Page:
News from Michael Geist today that Culture.ca, the (well, one of several from the same department) Canadian culture portal, has closed effective April 1, 2008. I know a couple of people who are directly affected by this news, though I’m not sure what the impact will be or what impact the site has had.
Archives for 2008
I just realized I haven’t talked much about what I’m up to lately. When we moved back to Montreal, I had what I thought was going to be a great job developing a new, should-have-been revolutionary web product… but that didn’t really work out very well (they didn’t share my vision of what the site could have and should have been and I didn’t think it was worth the investment to think small). Since then, I’ve been working really hard to get a new company off the ground. My great friend Claude moved back from Paris a few months before I came back to Montreal and he has been working like a maniac to establish Exvisu in Montreal. Almost immediately we talked about merging our forces, and after one aborted attempt last spring, in the fall I started devoting some time to it and based on my good experiences in the early going, this past winter I dove in head first.
At the moment, Exvisu is all about doing a very unique and advanced kind of research to help leaders with marketing, communications, and political opportunities (or problems). We have the ability to go out into existing but unstructured data sets and learn a great deal more about an issue than traditional approaches can provide. From there, we work very closely with our clients to develop appropriate web-based strategies to address the opportunity or problem. And, to round out the offering, if our clients lack the capacity to execute on the strategy themselves, we’ll work with them to do the job.
It’s a pretty broad offering, but we’re exceeding the goals we set for ourselves in January. We have several clients and partners we’re working with such as AGY Consulting, K3 Media, Gartner Lee Limited and several others I can’t really mention. As well, we’re working hard on a couple of different technology projects that will be the key to moving from a pure consultancy to a much more ambitious play down the road.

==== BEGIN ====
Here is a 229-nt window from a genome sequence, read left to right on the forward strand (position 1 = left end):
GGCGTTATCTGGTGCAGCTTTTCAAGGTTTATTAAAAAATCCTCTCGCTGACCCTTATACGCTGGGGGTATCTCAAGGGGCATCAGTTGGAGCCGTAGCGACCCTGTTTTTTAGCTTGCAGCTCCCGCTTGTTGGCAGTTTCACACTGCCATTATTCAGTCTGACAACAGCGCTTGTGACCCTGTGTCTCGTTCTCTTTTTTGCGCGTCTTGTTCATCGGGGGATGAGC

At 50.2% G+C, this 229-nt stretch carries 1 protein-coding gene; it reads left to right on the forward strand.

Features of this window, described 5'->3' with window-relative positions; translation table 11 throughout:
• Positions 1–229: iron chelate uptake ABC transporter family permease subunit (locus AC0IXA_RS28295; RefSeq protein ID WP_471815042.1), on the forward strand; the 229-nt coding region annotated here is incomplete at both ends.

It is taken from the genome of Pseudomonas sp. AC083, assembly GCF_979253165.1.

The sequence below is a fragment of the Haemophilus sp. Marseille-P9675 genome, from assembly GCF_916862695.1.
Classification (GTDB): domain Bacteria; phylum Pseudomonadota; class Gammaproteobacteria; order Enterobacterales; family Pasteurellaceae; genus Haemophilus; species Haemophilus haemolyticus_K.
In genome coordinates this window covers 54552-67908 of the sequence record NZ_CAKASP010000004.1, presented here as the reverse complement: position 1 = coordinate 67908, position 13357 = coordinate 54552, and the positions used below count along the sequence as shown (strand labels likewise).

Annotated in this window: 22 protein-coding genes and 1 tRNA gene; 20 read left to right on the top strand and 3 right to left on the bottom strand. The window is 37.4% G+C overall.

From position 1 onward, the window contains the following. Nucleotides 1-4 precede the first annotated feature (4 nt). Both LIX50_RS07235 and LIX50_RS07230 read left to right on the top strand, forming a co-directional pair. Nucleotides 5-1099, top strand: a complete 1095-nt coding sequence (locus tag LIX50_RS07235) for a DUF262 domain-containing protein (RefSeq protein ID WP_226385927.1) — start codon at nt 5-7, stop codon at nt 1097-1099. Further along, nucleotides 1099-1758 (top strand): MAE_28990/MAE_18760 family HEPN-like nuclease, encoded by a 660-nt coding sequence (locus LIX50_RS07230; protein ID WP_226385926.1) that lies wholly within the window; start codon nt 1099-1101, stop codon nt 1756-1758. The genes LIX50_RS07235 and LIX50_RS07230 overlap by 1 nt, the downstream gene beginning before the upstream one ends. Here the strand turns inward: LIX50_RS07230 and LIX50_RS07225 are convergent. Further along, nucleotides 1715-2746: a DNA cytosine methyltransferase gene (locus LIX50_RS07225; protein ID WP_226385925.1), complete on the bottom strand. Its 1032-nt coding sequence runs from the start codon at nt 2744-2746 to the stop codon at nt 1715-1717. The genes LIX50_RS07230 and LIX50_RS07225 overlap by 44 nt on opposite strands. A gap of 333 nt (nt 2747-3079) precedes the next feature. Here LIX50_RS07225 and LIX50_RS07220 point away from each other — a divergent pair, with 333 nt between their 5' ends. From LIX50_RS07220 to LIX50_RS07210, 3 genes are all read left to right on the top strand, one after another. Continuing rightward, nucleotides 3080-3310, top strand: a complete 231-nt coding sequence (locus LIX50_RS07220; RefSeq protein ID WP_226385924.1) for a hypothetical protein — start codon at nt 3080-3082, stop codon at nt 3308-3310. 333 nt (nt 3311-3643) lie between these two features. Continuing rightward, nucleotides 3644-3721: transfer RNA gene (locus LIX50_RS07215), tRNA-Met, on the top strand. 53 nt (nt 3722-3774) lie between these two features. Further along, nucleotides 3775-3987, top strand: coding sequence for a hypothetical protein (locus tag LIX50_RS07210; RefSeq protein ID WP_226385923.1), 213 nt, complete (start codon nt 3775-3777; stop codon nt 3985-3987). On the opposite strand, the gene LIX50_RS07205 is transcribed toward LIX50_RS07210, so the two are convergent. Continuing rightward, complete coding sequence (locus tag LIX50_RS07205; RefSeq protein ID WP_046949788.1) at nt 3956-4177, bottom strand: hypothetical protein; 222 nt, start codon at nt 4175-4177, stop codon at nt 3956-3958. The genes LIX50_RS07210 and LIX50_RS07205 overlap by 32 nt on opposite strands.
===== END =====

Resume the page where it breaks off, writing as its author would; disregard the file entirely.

My friend Craig Silverman has written a post with some great advice for freelance journalists trying to develop their career in difficult economic times: Freelancing the future. He came to this in response to a post by Adrian Monck, who has been making the case recently that journalism is not at fault for the decline in newspapers.
Monck is almost certainly right, and Craig’s advice is really good advice – not just for freelance journalists but for any independent consultant-type person trying to get things going. But it’s the business side of the news media business that has and continues to screw everything up, IMO. When the net came along, they said, “look, blogs are great, everyone wants more opinion and context” and went ahead and gutted their news reporting function in favour of more opinion, more columnists, more of what the blogosphere was doing very well from it’s inception.
The problem is – that was the exact opposite of the bet they should have made. Opinions are like noses – everyone has one – and no one gives a damn if it’s some “journalist” (whose publisher likely sold him/her out long ago) who has written the opinion piece. On any conceivable subject, I can go out into the blogs and find at least one if not a dozen writers with more experience, more context, and more knowledge about a subject than any journalist has.
What we need – and by “we” I mean society at large – is honest, exhaustive, factual reporting. Newspapers should have (and should be) increasing their reporting budgets and decreasing their spend on columnists and opinions. I do want more opinion and context – but the last place I want to go to get it is a newspaper.
Alec Saunders has written a long post comparing the rates for data plans and carrier revenues internationally called Talking Turkey on Canadian Data. Alec brings out the numbers behind the point that I’ve been making based on instinct for some time now – the problem with exorbitant data rates isn’t just that people WANT more data or somehow deserve it – which is how it’s usually portrayed. The problem with high data rates is actually that the carriers are leaving huge revenues on the table over (it seems) some kind of “we DESERVE to be able to meter every byte” principle. Canadian carriers are not acting in the best interests of consumers or their shareholders by being so intransigent on this issue.